Palo Alto, California
Taped on multiple lampposts on University Avenue in the downtown district is a directive for employees of Palantir—which is headquartered here in the heart of Silicon Valley—to “stand up for startup employee rights.” It is accompanied by an illustration of a slain unicorn bleeding rainbow colors—startups valued at $1 billion or more are called unicorns by some—and a claim the company’s common stock is “worthless.”
Palantir is funded by venture capital with a multi-billion dollar valuation. It specializes in data and document analysis. In December 2015, it raised $880 million.
The guerrilla pamphleteering is seemingly an artifact of the current skepticism around Silicon Valley startups’ valuations and increasing unease among workers and investors that they’ll never see the financial windfalls that they hoped for. There’s now an online tracker of startup failures and declining valuations. And tales of how the employees can be hit surprisingly hard when startups stumble, such as the recent case of Good Technology, are considered cautionary.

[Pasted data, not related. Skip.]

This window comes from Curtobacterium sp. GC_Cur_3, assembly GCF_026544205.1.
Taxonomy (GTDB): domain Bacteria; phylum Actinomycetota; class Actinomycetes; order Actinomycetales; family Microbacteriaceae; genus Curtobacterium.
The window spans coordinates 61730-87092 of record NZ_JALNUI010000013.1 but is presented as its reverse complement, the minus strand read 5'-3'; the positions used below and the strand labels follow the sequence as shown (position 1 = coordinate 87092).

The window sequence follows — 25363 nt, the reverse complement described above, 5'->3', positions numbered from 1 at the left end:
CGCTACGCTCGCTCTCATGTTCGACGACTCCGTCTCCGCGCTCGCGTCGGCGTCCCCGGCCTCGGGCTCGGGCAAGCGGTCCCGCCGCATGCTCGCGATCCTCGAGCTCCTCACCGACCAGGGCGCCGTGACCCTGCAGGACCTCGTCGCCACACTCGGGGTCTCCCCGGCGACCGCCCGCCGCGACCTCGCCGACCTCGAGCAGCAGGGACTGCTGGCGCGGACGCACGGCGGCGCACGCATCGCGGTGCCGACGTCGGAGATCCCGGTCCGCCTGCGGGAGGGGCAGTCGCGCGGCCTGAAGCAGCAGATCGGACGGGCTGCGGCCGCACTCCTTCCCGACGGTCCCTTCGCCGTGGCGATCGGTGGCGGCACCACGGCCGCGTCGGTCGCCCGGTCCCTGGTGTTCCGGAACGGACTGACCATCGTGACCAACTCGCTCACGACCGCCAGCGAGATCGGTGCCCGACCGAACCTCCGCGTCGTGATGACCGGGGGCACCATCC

It is not clear who posted the Palantir flyers or why. (Some have been removed since yesterday, including one taken by Quartz to picture here.) The Wall Street Journal reported on Dec. 26, 2015 that the company has no plans to make a public offering, which means employees compensated with stock may never be able to easily cash in. Some employees have tried to pool their small stakes into larger groups of shares to attract private buyers, according to the same Journal report. One group sought $8.75 per share.
The company has 1,800 employees and controls about 250,000 ft2 (23,000 m2) of office space in Palo Alto, amounting to 10 to 15% of the city’s entire stock according to CNBC. Its clients have included public-health officials, financial-industry investigators, police departments, and intelligence agencies like the US’s CIA and NSA.
Palantir didn’t respond to requests for comment.